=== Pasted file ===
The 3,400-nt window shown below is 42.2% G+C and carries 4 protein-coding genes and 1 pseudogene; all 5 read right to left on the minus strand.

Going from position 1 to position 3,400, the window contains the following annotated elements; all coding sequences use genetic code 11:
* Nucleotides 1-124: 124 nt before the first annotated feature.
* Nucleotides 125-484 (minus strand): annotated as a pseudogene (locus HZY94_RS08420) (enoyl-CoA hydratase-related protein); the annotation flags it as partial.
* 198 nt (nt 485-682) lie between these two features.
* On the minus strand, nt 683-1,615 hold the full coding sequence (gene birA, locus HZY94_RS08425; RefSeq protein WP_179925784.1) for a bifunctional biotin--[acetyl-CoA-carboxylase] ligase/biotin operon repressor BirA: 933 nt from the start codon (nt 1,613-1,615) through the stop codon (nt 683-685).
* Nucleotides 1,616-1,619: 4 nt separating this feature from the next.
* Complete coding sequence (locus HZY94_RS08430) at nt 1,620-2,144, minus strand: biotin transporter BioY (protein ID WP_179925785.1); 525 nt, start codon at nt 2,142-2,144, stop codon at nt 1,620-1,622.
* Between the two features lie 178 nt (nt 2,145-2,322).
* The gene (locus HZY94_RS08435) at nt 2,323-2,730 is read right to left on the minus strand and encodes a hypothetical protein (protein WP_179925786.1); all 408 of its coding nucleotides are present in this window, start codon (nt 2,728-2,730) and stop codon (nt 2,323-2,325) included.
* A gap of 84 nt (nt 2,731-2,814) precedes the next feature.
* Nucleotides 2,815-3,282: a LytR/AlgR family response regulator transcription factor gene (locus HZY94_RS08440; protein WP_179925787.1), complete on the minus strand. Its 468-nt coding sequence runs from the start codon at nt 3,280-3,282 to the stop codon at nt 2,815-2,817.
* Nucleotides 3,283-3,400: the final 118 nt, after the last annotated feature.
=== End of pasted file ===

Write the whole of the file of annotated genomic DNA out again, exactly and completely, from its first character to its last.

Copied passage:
The 3,400-nt window shown below is 42.2% G+C and carries 4 protein-coding genes and 1 pseudogene; all 5 read right to left on the minus strand.

Going from position 1 to position 3,400, the window contains the following annotated elements; all coding sequences use genetic code 11:
* Nucleotides 1-124: 124 nt before the first annotated feature.
* Nucleotides 125-484 (minus strand): annotated as a pseudogene (locus HZY94_RS08420) (enoyl-CoA hydratase-related protein); the annotation flags it as partial.
* 198 nt (nt 485-682) lie between these two features.
* On the minus strand, nt 683-1,615 hold the full coding sequence (gene birA, locus HZY94_RS08425; RefSeq protein WP_179925784.1) for a bifunctional biotin--[acetyl-CoA-carboxylase] ligase/biotin operon repressor BirA: 933 nt from the start codon (nt 1,613-1,615) through the stop codon (nt 683-685).
* Nucleotides 1,616-1,619: 4 nt separating this feature from the next.
* Complete coding sequence (locus HZY94_RS08430) at nt 1,620-2,144, minus strand: biotin transporter BioY (protein ID WP_179925785.1); 525 nt, start codon at nt 2,142-2,144, stop codon at nt 1,620-1,622.
* Between the two features lie 178 nt (nt 2,145-2,322).
* The gene (locus HZY94_RS08435) at nt 2,323-2,730 is read right to left on the minus strand and encodes a hypothetical protein (protein WP_179925786.1); all 408 of its coding nucleotides are present in this window, start codon (nt 2,728-2,730) and stop codon (nt 2,323-2,325) included.
* A gap of 84 nt (nt 2,731-2,814) precedes the next feature.
* Nucleotides 2,815-3,282: a LytR/AlgR family response regulator transcription factor gene (locus HZY94_RS08440; protein WP_179925787.1), complete on the minus strand. Its 468-nt coding sequence runs from the start codon at nt 3,280-3,282 to the stop codon at nt 2,815-2,817.
* Nucleotides 3,283-3,400: the final 118 nt, after the last annotated feature.